"After Twenty Years" Characters
The main characters in “After Twenty Years” are Jimmy Wells, “Silky” Bob, and the plainclothes police officer.
- Jimmy Wells is a forty-year-old New York City patrol officer, described by Bob as a true friend but “kind of a plodder.” After recognizing his old friend as a wanted man, Jimmy has Bob arrested.
- “Silky” Bob is a thirty-eight-year-old Chicago criminal who is proud of his successful career. He remembers Jimmy fondly but ultimately underestimates and fails to recognize him.
- The plainclothes police officer impersonates Jimmy Wells in order to arrest Bob after being tipped off by Jimmy himself.
Last Updated on June 8, 2022, by eNotes Editorial. Word Count: 760
Jimmy Wells is a New York City police officer. He is forty years old at the time when the story takes place and joined the police force at some point during the previous twenty years. In worldly terms, he has not been particularly successful, as he is still a patrolman and has not risen through the ranks of the police force. However, he is presented in the story as a dignified and respectable figure and a commanding presence in the city where he keeps order.
The reader hears most about Jimmy’s character from Bob, at a point in the story when neither Bob himself nor the reader knows that Jimmy is listening. Bob describes Jimmy as “the finest chap in the world.” He later says that Jimmy is true and "stanch" and would never forget his appointment or his friend, even after twenty years. Bob’s only criticism of Jimmy is that he is “kind of a plodder,” without the initiative and ambition to make something of his life.
The reader’s view of Jimmy is likely to be similar to Bob’s but not exactly the same. Jimmy does not appear to be a particularly imaginative or dynamic character, but he is good at his job, in the sense of being adept as well as being trustworthy. He quickly recognizes Bob, both as his old friend and as a wanted man, and prevents himself from doing or saying anything that would allow Bob to recognize him, despite the fact that Bob is expecting to meet him there. In this sense, he surpasses his old friend in shrewdness. He carefully checks that Bob intends to remain in the same place for at least half an hour before leaving him. This demonstrates that, although Jimmy is sentimental enough to avoid arresting his old friend personally, his first concern is with performing his duty as a police officer and ensuring that the criminal has no opportunity to escape. He therefore stands as an archetype of the public official who is able to entertain personal feelings but finally puts his duty before every other consideration.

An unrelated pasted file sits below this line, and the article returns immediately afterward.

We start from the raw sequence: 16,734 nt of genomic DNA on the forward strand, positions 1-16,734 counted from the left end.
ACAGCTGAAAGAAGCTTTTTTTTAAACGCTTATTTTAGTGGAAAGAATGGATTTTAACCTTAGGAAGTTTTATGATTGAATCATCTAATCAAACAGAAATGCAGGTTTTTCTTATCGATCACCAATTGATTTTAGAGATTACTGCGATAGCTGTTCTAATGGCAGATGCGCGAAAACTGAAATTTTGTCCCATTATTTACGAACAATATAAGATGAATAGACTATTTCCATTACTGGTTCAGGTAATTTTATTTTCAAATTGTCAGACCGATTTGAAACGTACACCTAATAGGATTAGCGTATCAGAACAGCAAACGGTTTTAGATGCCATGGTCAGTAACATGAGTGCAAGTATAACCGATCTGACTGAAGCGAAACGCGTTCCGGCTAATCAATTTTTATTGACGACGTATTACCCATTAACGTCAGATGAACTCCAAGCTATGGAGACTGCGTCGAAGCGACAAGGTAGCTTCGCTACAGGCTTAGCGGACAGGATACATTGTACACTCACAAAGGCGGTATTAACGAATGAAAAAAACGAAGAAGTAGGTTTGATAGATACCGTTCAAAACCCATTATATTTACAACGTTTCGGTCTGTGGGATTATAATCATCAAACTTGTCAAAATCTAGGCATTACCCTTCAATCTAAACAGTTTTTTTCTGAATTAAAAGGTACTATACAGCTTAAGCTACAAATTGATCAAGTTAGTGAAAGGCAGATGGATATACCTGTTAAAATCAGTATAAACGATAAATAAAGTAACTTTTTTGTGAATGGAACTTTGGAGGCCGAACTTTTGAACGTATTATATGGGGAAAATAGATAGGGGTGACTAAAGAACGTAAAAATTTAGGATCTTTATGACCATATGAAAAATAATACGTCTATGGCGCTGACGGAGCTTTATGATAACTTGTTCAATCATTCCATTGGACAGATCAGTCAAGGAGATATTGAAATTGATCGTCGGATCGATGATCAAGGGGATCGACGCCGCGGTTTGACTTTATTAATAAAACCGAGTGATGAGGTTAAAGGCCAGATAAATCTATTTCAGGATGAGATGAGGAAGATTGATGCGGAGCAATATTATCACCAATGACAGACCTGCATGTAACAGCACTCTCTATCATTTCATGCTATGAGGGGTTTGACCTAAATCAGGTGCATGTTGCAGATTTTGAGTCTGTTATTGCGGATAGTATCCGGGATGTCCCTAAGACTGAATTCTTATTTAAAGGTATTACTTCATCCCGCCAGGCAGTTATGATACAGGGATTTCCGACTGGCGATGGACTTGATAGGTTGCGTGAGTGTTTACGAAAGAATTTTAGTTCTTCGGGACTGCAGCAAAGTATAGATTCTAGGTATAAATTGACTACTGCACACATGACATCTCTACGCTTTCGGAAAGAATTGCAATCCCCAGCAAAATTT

Bob is presented first as a man who has returned to New York at the age of thirty-eight, having spent the last forty years making a fortune somewhere in the West. It is only at the end of the story that the reader discovers he is not a gold miner or a rancher, but a career criminal. There are, however, some hints of his dishonesty earlier in the story. One is his sudden, nervous speech upon being approached by a police officer. As Jimmy walks toward him, he speaks quickly, explaining his presence before the other man has a chance to ask any questions. Although his explanation happens to be true, the fact that he offers it so quickly without being asked is a sign of nerves, perhaps of habitual guilt. It may also be due to his nervousness in the presence of a police officer that he fails to recognize Jimmy, as he is concentrating on the uniform and not the face.
Bob is clearly proud of his success, despite the criminal context in which it has been achieved. He has great affection for Jimmy, and respect for his loyalty and strength of character, but is inclined to patronize him as too slow and unambitious to achieve as much in life as Bob has done. He talks to both Jimmy and the detective who arrests him about his career, and his egotism is “enlarged by success” as he does so. He wears a large diamond in his scarfpin and carries a handsome pocket watch, set with more diamonds. These symbols of his wealth and success accord with his tendency to boast about his career. He also has the sobriquet “Silky” Bob, which may refer either to the smoothness with which he operates or the luxury of his lifestyle.
The Plainclothes Police Officer
The second officer, who impersonates Jimmy Wells and then arrests Bob, is the most minor character in the story and is given little individuality. Both Bob and the reader initially assume that he is in fact Jimmy Wells, the man Bob has been describing. Although he differs physically from Jimmy, in ways that Bob eventually notices, the officer seems to have the same dutiful outlook on life. His moralizing remark that time “sometimes changes a good man into a bad one” suggests that he shares Jimmy’s views and values, as one might expect a fellow police officer to do.